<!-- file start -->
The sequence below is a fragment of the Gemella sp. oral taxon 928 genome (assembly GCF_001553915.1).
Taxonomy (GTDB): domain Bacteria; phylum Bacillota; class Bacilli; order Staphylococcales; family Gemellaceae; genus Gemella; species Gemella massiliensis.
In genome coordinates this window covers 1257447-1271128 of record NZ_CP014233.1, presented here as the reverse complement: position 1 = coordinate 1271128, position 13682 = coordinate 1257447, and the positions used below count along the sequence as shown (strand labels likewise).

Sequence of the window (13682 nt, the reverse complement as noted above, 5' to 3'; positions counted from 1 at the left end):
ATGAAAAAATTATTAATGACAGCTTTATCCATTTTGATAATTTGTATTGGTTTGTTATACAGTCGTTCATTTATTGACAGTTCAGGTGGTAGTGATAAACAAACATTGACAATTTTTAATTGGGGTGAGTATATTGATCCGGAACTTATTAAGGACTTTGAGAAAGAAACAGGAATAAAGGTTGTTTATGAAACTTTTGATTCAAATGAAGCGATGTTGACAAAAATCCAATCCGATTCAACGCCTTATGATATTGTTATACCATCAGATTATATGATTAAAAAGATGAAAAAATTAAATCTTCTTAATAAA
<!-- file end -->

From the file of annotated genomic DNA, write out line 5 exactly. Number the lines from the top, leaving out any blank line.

ATGAAAAAATTATTAATGACAGCTTTATCCATTTTGATAATTTGTATTGGTTTGTTATACAGTCGTTCATTTATTGACAGTTCAGGTGGTAGTGATAAACAAACATTGACAATTTTTAATTGGGGTGAGTATATTGATCCGGAACTTATTAAGGACTTTGAGAAAGAAACAGGAATAAAGGTTGTTTATGAAACTTTTGATTCAAATGAAGCGATGTTGACAAAAATCCAATCCGATTCAACGCCTTATGATATTGTTATACCATCAGATTATATGATTAAAAAGATGAAAAAATTAAATCTTCTTAATAAA